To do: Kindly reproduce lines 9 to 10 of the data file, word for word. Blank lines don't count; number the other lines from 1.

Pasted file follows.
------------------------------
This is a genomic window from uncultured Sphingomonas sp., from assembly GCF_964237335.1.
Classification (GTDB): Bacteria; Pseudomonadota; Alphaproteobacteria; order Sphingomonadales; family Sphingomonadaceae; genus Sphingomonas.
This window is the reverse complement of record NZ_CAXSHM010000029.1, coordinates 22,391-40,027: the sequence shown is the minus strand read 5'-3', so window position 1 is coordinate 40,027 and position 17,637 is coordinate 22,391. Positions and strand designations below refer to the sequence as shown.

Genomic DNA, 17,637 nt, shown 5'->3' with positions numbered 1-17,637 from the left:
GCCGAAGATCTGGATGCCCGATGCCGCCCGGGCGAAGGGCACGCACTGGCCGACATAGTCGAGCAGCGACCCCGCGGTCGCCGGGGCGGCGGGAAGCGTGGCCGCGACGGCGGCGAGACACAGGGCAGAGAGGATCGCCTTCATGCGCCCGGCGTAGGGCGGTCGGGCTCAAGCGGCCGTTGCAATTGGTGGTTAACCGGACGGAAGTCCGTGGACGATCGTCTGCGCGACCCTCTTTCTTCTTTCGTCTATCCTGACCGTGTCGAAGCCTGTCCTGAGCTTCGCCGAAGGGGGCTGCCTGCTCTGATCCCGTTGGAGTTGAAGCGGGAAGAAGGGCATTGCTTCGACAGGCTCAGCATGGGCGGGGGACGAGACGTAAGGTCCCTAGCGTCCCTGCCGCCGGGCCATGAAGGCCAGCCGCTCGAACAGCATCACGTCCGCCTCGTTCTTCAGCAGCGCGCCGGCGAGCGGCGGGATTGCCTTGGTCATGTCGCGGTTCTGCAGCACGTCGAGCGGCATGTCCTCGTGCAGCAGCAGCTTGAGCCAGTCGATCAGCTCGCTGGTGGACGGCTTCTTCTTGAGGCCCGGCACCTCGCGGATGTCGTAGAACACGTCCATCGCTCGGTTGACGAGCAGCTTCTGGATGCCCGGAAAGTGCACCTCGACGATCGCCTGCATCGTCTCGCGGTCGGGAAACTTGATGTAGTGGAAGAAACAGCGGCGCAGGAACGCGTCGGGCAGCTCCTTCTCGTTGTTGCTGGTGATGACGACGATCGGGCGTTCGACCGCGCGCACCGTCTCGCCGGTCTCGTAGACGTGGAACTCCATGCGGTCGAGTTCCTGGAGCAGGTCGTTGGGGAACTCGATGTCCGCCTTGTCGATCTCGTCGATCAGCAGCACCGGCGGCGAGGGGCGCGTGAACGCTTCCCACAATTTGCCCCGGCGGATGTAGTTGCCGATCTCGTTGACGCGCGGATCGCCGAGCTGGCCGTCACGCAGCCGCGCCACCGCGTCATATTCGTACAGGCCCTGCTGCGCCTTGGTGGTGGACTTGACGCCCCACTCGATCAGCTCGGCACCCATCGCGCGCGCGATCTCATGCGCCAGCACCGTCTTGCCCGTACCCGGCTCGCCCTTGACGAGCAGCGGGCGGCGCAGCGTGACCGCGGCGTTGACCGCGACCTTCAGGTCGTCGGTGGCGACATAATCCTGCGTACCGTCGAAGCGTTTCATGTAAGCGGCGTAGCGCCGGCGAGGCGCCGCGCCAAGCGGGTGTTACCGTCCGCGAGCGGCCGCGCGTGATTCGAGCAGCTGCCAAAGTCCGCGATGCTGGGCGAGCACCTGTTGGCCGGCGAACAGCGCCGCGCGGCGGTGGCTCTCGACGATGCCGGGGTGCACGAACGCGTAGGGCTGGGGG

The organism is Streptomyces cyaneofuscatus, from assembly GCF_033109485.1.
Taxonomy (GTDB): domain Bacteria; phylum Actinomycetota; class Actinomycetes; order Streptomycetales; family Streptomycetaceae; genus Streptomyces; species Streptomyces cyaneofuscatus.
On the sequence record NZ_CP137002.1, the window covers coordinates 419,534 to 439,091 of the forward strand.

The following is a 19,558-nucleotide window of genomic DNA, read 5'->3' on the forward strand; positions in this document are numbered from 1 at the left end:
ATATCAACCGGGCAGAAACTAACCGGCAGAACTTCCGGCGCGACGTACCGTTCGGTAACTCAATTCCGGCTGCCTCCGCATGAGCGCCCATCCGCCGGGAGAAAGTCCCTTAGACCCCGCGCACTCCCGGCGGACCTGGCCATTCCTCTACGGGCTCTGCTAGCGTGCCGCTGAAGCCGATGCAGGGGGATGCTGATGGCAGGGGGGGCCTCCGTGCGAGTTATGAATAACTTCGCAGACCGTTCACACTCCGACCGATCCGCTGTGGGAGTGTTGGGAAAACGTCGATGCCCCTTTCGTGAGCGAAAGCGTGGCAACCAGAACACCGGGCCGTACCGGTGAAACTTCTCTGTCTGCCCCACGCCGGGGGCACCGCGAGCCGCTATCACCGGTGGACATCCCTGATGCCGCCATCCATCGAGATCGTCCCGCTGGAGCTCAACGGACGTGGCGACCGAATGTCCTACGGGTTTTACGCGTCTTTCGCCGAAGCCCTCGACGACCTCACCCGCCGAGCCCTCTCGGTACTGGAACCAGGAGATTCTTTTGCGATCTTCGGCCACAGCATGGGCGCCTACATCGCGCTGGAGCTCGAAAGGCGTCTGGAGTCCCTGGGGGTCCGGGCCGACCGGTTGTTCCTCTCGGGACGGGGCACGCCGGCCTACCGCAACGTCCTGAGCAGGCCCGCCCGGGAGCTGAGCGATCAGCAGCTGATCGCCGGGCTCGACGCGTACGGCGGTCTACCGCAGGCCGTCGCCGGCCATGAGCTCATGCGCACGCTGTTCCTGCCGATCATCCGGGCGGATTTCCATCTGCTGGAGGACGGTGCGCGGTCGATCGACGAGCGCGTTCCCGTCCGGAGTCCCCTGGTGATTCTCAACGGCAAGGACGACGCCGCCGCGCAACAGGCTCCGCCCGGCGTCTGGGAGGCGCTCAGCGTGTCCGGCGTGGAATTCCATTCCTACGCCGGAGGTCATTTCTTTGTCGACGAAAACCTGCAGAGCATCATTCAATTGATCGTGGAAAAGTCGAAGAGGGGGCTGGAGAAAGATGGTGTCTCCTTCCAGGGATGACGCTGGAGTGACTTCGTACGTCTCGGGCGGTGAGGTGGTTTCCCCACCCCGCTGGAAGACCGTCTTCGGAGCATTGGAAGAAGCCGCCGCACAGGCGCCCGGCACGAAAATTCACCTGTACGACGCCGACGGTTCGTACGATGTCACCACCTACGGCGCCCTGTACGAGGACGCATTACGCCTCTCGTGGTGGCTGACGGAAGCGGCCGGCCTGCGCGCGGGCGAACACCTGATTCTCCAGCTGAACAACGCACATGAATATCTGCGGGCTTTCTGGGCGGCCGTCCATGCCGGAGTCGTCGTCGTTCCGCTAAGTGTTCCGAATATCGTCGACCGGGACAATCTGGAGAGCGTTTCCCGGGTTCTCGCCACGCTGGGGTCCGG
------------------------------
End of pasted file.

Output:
The following is a 19,558-nucleotide window of genomic DNA, read 5'->3' on the forward strand; positions in this document are numbered from 1 at the left end:
ATATCAACCGGGCAGAAACTAACCGGCAGAACTTCCGGCGCGACGTACCGTTCGGTAACTCAATTCCGGCTGCCTCCGCATGAGCGCCCATCCGCCGGGAGAAAGTCCCTTAGACCCCGCGCACTCCCGGCGGACCTGGCCATTCCTCTACGGGCTCTGCTAGCGTGCCGCTGAAGCCGATGCAGGGGGATGCTGATGGCAGGGGGGGCCTCCGTGCGAGTTATGAATAACTTCGCAGACCGTTCACACTCCGACCGATCCGCTGTGGGAGTGTTGGGAAAACGTCGATGCCCCTTTCGTGAGCGAAAGCGTGGCAACCAGAACACCGGGCCGTACCGGTGAAACTTCTCTGTCTGCCCCACGCCGGGGGCACCGCGAGCCGCTATCACCGGTGGACATCCCTGATGCCGCCATCCATCGAGATCGTCCCGCTGGAGCTCAACGGACGTGGCGACCGAATGTCCTACGGGTTTTACGCGTCTTTCGCCGAAGCCCTCGACGACCTCACCCGCCGAGCCCTCTCGGTACTGGAACCAGGAGATTCTTTTGCGATCTTCGGCCACAGCATGGGCGCCTACATCGCGCTGGAGCTCGAAAGGCGTCTGGAGTCCCTGGGGGTCCGGGCCGACCGGTTGTTCCTCTCGGGACGGGGCACGCCGGCCTACCGCAACGTCCTGAGCAGGCCCGCCCGGGAGCTGAGCGATCAGCAGCTGATCGCCGGGCTCGACGCGTACGGCGGTCTACCGCAGGCCGTCGCCGGCCATGAGCTCATGCGCACGCTGTTCCTGCCGATCATCCGGGCGGATTTCCATCTGCTGGAGGACGGTGCGCGGTCGATCGACGAGCGCGTTCCCGTCCGGAGTCCCCTGGTGATTCTCAACGGCAAGGACGACGCCGCCGCGCAACAGGCTCCGCCCGGCGTCTGGGAGGCGCTCAGCGTGTCCGGCGTGGAATTCCATTCCTACGCCGGAGGTCATTTCTTTGTCGACGAAAACCTGCAGAGCATCATTCAATTGATCGTGGAAAAGTCGAAGAGGGGGCTGGAGAAAGATGGTGTCTCCTTCCAGGGATGACGCTGGAGTGACTTCGTACGTCTCGGGCGGTGAGGTGGTTTCCCCACCCCGCTGGAAGACCGTCTTCGGAGCATTGGAAGAAGCCGCCGCACAGGCGCCCGGCACGAAAATTCACCTGTACGACGCCGACGGTTCGTACGATGTCACCACCTACGGCGCCCTGTACGAGGACGCATTACGCCTCTCGTGGTGGCTGACGGAAGCGGCCGGCCTGCGCGCGGGCGAACACCTGATTCTCCAGCTGAACAACGCACATGAATATCTGCGGGCTTTCTGGGCGGCCGTCCATGCCGGAGTCGTCGTCGTTCCGCTAAGTGTTCCGAATATCGTCGACCGGGACAATCTGGAGAGCGTTTCCCGGGTTCTCGCCACGCTGGGGTCCGG